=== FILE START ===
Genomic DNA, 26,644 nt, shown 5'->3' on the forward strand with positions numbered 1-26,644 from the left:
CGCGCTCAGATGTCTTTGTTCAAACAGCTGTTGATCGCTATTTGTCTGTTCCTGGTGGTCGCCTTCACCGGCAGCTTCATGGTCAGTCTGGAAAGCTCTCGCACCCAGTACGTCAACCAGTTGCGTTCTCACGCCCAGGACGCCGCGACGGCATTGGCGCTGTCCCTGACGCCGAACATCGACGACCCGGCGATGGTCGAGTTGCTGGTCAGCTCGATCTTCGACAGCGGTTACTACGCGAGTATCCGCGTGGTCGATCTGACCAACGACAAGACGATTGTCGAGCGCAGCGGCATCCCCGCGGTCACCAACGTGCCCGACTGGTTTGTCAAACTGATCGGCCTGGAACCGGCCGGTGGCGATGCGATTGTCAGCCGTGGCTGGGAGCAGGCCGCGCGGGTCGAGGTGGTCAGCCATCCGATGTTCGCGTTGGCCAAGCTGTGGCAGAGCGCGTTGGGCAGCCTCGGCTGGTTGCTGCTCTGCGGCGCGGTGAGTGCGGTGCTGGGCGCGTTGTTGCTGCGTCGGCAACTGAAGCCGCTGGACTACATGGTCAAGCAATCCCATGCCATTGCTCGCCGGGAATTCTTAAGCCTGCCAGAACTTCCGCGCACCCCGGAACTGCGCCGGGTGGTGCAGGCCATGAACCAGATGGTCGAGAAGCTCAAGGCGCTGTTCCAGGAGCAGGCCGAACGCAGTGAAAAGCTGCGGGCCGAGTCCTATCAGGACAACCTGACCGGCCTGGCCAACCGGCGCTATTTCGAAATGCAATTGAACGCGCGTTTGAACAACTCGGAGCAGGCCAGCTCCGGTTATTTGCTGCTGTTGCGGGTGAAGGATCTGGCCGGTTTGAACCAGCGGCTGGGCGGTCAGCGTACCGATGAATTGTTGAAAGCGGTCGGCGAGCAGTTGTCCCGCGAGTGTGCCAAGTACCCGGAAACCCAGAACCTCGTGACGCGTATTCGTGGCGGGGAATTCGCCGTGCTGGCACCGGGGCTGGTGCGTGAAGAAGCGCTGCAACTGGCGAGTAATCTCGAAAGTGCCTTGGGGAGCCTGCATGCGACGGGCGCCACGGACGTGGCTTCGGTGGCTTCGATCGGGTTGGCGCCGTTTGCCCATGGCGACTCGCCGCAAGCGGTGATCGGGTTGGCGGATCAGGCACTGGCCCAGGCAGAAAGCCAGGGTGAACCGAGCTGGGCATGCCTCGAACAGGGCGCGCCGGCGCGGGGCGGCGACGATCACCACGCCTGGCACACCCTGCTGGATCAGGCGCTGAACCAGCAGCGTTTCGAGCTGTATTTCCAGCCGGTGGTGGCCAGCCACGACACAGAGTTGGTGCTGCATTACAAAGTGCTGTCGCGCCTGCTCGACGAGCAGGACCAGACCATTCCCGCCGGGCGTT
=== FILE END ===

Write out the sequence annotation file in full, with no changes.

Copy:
Genomic DNA, 26,644 nt, shown 5'->3' on the forward strand with positions numbered 1-26,644 from the left:
CGCGCTCAGATGTCTTTGTTCAAACAGCTGTTGATCGCTATTTGTCTGTTCCTGGTGGTCGCCTTCACCGGCAGCTTCATGGTCAGTCTGGAAAGCTCTCGCACCCAGTACGTCAACCAGTTGCGTTCTCACGCCCAGGACGCCGCGACGGCATTGGCGCTGTCCCTGACGCCGAACATCGACGACCCGGCGATGGTCGAGTTGCTGGTCAGCTCGATCTTCGACAGCGGTTACTACGCGAGTATCCGCGTGGTCGATCTGACCAACGACAAGACGATTGTCGAGCGCAGCGGCATCCCCGCGGTCACCAACGTGCCCGACTGGTTTGTCAAACTGATCGGCCTGGAACCGGCCGGTGGCGATGCGATTGTCAGCCGTGGCTGGGAGCAGGCCGCGCGGGTCGAGGTGGTCAGCCATCCGATGTTCGCGTTGGCCAAGCTGTGGCAGAGCGCGTTGGGCAGCCTCGGCTGGTTGCTGCTCTGCGGCGCGGTGAGTGCGGTGCTGGGCGCGTTGTTGCTGCGTCGGCAACTGAAGCCGCTGGACTACATGGTCAAGCAATCCCATGCCATTGCTCGCCGGGAATTCTTAAGCCTGCCAGAACTTCCGCGCACCCCGGAACTGCGCCGGGTGGTGCAGGCCATGAACCAGATGGTCGAGAAGCTCAAGGCGCTGTTCCAGGAGCAGGCCGAACGCAGTGAAAAGCTGCGGGCCGAGTCCTATCAGGACAACCTGACCGGCCTGGCCAACCGGCGCTATTTCGAAATGCAATTGAACGCGCGTTTGAACAACTCGGAGCAGGCCAGCTCCGGTTATTTGCTGCTGTTGCGGGTGAAGGATCTGGCCGGTTTGAACCAGCGGCTGGGCGGTCAGCGTACCGATGAATTGTTGAAAGCGGTCGGCGAGCAGTTGTCCCGCGAGTGTGCCAAGTACCCGGAAACCCAGAACCTCGTGACGCGTATTCGTGGCGGGGAATTCGCCGTGCTGGCACCGGGGCTGGTGCGTGAAGAAGCGCTGCAACTGGCGAGTAATCTCGAAAGTGCCTTGGGGAGCCTGCATGCGACGGGCGCCACGGACGTGGCTTCGGTGGCTTCGATCGGGTTGGCGCCGTTTGCCCATGGCGACTCGCCGCAAGCGGTGATCGGGTTGGCGGATCAGGCACTGGCCCAGGCAGAAAGCCAGGGTGAACCGAGCTGGGCATGCCTCGAACAGGGCGCGCCGGCGCGGGGCGGCGACGATCACCACGCCTGGCACACCCTGCTGGATCAGGCGCTGAACCAGCAGCGTTTCGAGCTGTATTTCCAGCCGGTGGTGGCCAGCCACGACACAGAGTTGGTGCTGCATTACAAAGTGCTGTCGCGCCTGCTCGACGAGCAGGACCAGACCATTCCCGCCGGGCGTT